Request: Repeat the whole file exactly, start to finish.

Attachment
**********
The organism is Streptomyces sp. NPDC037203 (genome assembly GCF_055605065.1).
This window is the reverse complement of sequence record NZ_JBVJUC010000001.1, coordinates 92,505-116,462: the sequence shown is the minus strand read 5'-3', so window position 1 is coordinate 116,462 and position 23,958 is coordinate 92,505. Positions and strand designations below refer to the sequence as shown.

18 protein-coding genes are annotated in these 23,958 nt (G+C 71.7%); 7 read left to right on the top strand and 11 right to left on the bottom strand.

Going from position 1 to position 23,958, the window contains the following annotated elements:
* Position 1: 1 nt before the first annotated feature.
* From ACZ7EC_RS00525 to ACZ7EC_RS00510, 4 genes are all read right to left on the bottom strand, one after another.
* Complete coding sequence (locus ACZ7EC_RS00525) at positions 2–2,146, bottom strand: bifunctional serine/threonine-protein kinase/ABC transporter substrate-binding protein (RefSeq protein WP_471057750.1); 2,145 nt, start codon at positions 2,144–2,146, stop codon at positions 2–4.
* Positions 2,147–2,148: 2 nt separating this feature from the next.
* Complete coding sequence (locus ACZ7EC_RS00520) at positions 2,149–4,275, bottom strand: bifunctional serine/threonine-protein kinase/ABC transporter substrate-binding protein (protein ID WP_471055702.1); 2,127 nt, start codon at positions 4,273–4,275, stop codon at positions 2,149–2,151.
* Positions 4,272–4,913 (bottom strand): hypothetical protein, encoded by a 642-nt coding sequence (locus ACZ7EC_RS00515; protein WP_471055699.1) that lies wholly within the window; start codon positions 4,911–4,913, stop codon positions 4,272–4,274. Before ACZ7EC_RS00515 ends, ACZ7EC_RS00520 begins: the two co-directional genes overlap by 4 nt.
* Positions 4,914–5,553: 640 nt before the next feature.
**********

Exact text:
The organism is Streptomyces sp. NPDC037203 (genome assembly GCF_055605065.1).
This window is the reverse complement of sequence record NZ_JBVJUC010000001.1, coordinates 92,505-116,462: the sequence shown is the minus strand read 5'-3', so window position 1 is coordinate 116,462 and position 23,958 is coordinate 92,505. Positions and strand designations below refer to the sequence as shown.

18 protein-coding genes are annotated in these 23,958 nt (G+C 71.7%); 7 read left to right on the top strand and 11 right to left on the bottom strand.

Going from position 1 to position 23,958, the window contains the following annotated elements:
* Position 1: 1 nt before the first annotated feature.
* From ACZ7EC_RS00525 to ACZ7EC_RS00510, 4 genes are all read right to left on the bottom strand, one after another.
* Complete coding sequence (locus ACZ7EC_RS00525) at positions 2–2,146, bottom strand: bifunctional serine/threonine-protein kinase/ABC transporter substrate-binding protein (RefSeq protein WP_471057750.1); 2,145 nt, start codon at positions 2,144–2,146, stop codon at positions 2–4.
* Positions 2,147–2,148: 2 nt separating this feature from the next.
* Complete coding sequence (locus ACZ7EC_RS00520) at positions 2,149–4,275, bottom strand: bifunctional serine/threonine-protein kinase/ABC transporter substrate-binding protein (protein ID WP_471055702.1); 2,127 nt, start codon at positions 4,273–4,275, stop codon at positions 2,149–2,151.
* Positions 4,272–4,913 (bottom strand): hypothetical protein, encoded by a 642-nt coding sequence (locus ACZ7EC_RS00515; protein WP_471055699.1) that lies wholly within the window; start codon positions 4,911–4,913, stop codon positions 4,272–4,274. Before ACZ7EC_RS00515 ends, ACZ7EC_RS00520 begins: the two co-directional genes overlap by 4 nt.
* Positions 4,914–5,553: 640 nt before the next feature.